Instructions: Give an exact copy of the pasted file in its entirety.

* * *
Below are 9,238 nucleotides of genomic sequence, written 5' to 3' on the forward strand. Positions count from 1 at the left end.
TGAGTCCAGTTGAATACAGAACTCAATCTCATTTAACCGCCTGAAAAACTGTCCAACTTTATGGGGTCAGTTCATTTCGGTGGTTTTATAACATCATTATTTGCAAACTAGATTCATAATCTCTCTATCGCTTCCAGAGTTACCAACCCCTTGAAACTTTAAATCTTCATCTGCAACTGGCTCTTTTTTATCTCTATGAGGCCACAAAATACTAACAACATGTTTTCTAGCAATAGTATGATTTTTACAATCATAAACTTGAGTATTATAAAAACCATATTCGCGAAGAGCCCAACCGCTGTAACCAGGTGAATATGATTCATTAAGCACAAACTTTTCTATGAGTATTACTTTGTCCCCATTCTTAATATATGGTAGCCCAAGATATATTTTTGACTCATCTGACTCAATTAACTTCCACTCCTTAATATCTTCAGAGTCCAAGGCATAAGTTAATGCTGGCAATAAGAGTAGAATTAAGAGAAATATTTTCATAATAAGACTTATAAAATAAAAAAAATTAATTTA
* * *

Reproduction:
Below are 9,238 nucleotides of genomic sequence, written 5' to 3' on the forward strand. Positions count from 1 at the left end.
TGAGTCCAGTTGAATACAGAACTCAATCTCATTTAACCGCCTGAAAAACTGTCCAACTTTATGGGGTCAGTTCATTTCGGTGGTTTTATAACATCATTATTTGCAAACTAGATTCATAATCTCTCTATCGCTTCCAGAGTTACCAACCCCTTGAAACTTTAAATCTTCATCTGCAACTGGCTCTTTTTTATCTCTATGAGGCCACAAAATACTAACAACATGTTTTCTAGCAATAGTATGATTTTTACAATCATAAACTTGAGTATTATAAAAACCATATTCGCGAAGAGCCCAACCGCTGTAACCAGGTGAATATGATTCATTAAGCACAAACTTTTCTATGAGTATTACTTTGTCCCCATTCTTAATATATGGTAGCCCAAGATATATTTTTGACTCATCTGACTCAATTAACTTCCACTCCTTAATATCTTCAGAGTCCAAGGCATAAGTTAATGCTGGCAATAAGAGTAGAATTAAGAGAAATATTTTCATAATAAGACTTATAAAATAAAAAAAATTAATTTA